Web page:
29.8.1929 – 2.5.2020
We are sad to announce the death of our father, grandfather and founder of the business.
Colin Narbeth, International Banknote Society Life Member No.1, was the founder of the IBNS in 1961. More than 50 years ago, Colin was one of the few enthusiasts scattered around the globe who were devoted to the collection of world paper money. Colin was a Fellow of the Linnean Society and the Royal Philatelic Society, London.
Colin and his brother John (there were later half-siblings Philip and Claire) spent their early years between Aylesbury and Walton-on-Naze. Their parents Joan (actress/dancer) and Roye (photographer) divorced when they were both still under two. They were mostly brought up by their paternal grandparents Ellen and William Augustus who had a drapers’ shop in Aylesbury and a retirement home, Mayfield, they had built (in a field - in May) in Walton-on-Naze.
When WWII started Colin was ten years old and like many children at the time had a very disrupted education; he attended several different schools in Aylesbury and Walton-on-Naze. His final two years of education were at Canford School in Dorset.
He was a passionate collector from a young age; with the artist John Hassall (his step-father Ian Hassall’s father) he hunted the cliffs at Walton-on-Naze for fossils etc. He was very impressed with John Hassall because he planned to be buried with a flint arrow-head in each hand so that archaeologists of the future would be puzzled.
Colin once played truant from Aylesbury Grammar School to give a public street display of all his collected treasures; a performance that back-fired somewhat when a report and photograph of this precocity appeared in the local paper. He recalled that, when he was a child, his grandparents often provided an attentive audience for his lectures on his collections.
A shortage of men at home during WWII gave schoolboy Colin the opportunity to work at Tring Museum mounting butterflies for the display cases.
His first job when he left school at 15 was as a cub reporter on the East Essex Gazette. At about this time he met his future wife Doreen Finch at a Walton-on-Naze church youth club. They had a long and happy marriage and when they celebrated their 60th wedding anniversary they were delighted to receive a message from the Queen.
After some years as a junior reporter, Colin signed up for seven years in the Royal Navy. He trained in stenography and later trained others. He also became a 'bubbly bosun'; he was responsible for doling out the daily tot of rum. A privileged position because by putting a thumb in the container the ‘bubbly bosun’ could engineer slightly extra for himself at the end. These were the days when cigarettes, as well as tots of rum, were given out free to sailors. When at ports of call he would add to his banknote collection.
While in the Navy he and wife Doreen lived for some time at Plymouth. After his seven years’ service, he returned to the East Essex Gazette as a reporter, on one occasion getting to the scene of a murder before the police because he was tipped off by the telephone exchange operator. At about this time he developed a life-long interest in Buddhism. He eventually became Features and Art Editor.
He had always collected stamps, coins, medals and more, and contributed articles on various subjects to various journals. But it was the comparatively unknown collecting subject of paper money about which he became enthusiastic. He bought the infrequent paper money offerings from the likes of Spink Limited and B.A. Seaby Limited in Britain and Jolie Coins in the US. He was also busy writing to anyone whose name came to his attention as sharing a similar interest in paper money. In this way, he became friends with other banknote pioneers like Dr Walter Loeb, Dr Arnold Keller (who proofread and corrected his first book on banknotes), and often swapped notes with them.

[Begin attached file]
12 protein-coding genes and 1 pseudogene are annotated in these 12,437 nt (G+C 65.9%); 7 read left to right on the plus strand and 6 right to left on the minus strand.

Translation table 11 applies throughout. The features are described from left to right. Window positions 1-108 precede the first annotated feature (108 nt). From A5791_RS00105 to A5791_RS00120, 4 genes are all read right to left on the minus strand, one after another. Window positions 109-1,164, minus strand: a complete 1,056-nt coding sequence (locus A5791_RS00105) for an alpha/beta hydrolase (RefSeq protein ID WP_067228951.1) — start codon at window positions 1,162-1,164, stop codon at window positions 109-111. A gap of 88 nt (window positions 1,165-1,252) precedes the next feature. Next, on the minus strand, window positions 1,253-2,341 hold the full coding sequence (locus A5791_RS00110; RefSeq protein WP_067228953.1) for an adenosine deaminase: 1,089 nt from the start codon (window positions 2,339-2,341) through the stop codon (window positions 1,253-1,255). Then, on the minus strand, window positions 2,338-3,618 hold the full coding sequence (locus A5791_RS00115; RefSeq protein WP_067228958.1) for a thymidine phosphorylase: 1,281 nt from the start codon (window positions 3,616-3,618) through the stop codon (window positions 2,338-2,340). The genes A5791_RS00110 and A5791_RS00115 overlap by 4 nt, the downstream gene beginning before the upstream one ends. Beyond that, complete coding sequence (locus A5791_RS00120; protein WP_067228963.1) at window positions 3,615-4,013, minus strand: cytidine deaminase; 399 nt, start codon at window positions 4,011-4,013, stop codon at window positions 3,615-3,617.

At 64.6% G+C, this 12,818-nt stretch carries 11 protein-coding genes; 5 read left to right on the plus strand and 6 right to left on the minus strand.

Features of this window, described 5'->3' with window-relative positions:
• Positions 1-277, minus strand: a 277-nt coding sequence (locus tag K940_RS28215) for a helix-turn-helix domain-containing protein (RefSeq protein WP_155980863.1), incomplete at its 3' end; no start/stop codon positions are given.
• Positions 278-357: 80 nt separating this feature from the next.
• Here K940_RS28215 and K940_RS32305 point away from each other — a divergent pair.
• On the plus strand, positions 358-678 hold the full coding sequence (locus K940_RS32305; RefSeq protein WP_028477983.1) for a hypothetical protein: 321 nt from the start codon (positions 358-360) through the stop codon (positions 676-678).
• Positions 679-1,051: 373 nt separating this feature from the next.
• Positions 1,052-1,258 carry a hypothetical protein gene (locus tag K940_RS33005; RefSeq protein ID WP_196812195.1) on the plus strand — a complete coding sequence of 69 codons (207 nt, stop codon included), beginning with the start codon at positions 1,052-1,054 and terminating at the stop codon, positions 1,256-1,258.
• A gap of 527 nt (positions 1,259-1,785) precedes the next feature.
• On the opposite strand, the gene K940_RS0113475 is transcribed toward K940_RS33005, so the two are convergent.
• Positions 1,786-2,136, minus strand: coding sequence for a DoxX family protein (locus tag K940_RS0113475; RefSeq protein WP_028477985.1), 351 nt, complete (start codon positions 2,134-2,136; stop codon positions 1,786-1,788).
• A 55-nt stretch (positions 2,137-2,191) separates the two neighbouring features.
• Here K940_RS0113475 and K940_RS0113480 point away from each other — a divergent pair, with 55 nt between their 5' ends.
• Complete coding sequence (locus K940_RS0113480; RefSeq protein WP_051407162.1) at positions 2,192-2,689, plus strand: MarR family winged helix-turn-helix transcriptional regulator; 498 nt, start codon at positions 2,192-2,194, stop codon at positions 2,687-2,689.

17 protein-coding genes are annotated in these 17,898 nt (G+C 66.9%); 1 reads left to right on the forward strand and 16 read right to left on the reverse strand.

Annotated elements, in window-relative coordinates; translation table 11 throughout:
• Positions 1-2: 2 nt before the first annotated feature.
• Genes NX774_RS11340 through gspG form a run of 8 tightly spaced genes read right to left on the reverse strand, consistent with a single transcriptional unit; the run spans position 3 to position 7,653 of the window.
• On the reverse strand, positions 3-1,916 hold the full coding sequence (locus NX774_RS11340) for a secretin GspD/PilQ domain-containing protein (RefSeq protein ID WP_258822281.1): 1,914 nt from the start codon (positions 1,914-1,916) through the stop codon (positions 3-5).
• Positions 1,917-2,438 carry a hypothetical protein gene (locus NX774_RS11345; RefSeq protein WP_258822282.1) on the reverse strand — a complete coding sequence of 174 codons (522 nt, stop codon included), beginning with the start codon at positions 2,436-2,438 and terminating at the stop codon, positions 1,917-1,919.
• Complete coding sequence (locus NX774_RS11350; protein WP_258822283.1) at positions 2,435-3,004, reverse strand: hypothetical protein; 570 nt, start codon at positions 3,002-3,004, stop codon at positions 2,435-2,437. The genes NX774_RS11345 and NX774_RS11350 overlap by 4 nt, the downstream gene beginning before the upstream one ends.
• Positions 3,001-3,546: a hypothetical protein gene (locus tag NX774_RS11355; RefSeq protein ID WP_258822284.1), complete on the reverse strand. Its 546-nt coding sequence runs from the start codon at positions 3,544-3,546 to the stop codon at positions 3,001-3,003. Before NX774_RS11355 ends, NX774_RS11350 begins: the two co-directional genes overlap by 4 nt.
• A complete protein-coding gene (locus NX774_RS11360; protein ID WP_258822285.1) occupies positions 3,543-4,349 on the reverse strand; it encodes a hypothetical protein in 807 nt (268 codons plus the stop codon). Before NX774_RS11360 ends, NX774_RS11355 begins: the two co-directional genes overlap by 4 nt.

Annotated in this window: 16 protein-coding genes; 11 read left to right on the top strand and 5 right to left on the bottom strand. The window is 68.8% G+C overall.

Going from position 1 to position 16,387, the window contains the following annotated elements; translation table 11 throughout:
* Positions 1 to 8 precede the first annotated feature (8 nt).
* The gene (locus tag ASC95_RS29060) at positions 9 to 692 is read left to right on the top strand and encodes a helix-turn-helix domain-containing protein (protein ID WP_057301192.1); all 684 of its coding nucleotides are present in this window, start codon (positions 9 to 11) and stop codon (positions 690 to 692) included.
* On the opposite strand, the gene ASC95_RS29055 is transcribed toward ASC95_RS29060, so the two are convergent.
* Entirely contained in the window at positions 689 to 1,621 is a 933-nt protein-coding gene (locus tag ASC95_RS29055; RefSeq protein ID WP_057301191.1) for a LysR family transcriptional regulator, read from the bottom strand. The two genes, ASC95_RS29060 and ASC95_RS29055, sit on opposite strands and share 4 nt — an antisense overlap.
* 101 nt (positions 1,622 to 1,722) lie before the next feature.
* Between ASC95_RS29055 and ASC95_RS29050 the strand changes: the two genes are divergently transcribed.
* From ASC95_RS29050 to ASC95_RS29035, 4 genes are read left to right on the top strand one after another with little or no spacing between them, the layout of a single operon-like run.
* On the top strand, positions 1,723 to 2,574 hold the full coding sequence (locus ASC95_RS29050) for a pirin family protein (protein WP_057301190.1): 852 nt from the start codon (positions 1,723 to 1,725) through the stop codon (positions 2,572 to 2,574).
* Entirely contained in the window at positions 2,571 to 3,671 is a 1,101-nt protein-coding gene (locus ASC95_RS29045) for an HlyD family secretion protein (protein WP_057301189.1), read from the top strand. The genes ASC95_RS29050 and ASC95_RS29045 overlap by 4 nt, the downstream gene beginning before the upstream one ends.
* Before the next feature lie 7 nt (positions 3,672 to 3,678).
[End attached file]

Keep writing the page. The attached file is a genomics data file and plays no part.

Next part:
In 1961 he founded the International Banknote Society and edited its journal, produced on a hand-operated Gestetner printer, mailing it out to around 20 people. The IBNS now has a membership of over 2,000 from 90 different countries.
In 1966 he wrote his first book Coins and Currency followed by The Coin Collector’s Encyclopaedia, Beginner’s Guide to Stamp Collecting, Investing in Stamps and Collecting Paper Money – A Beginner’s Guide in 1968, Collecting British Stamps a Beginner’s Guide in 1969, An Introduction to Stamp Collecting and An Introduction to Coins and Medals in 1970, Collecting Military Medals, How to Collect Paper Money, Stamp Collecting all in Colour in 1971, Collecting Paper Money and Bonds, Admiral Seymour’s Expedition & Taku Forts 1900 in 1980, Collecting Paper Money in 1986 (reproduced co-authored with son Simon in 2010). There were over 20 publications in all.
In the late 1960’s he left the East Essex Gazette to help launch Stamp Weekly at Link House in Croydon, staying there during the week and travelling back at weekends to Mayfield in Walton-on-Naze where his grandfather still lived with Doreen and the three children Vanessa, Peter and Simon.
After a few years as Editor of Stamp Weekly, he left to become a director of Stanley Gibbons International, where he started Stanley Gibbons Currency Limited, the first major British business dealing in paper money.
In 1981 he and son Simon started their own paper money company, Colin Narbeth & Son Ltd., first at Charing Cross Arches then in 1987 in Cecil Court near Leicester Square where Simon still runs the business, assisted by sister Vanessa, nephew Douglas and Chris Nield (a customer of the shop since the age of 11).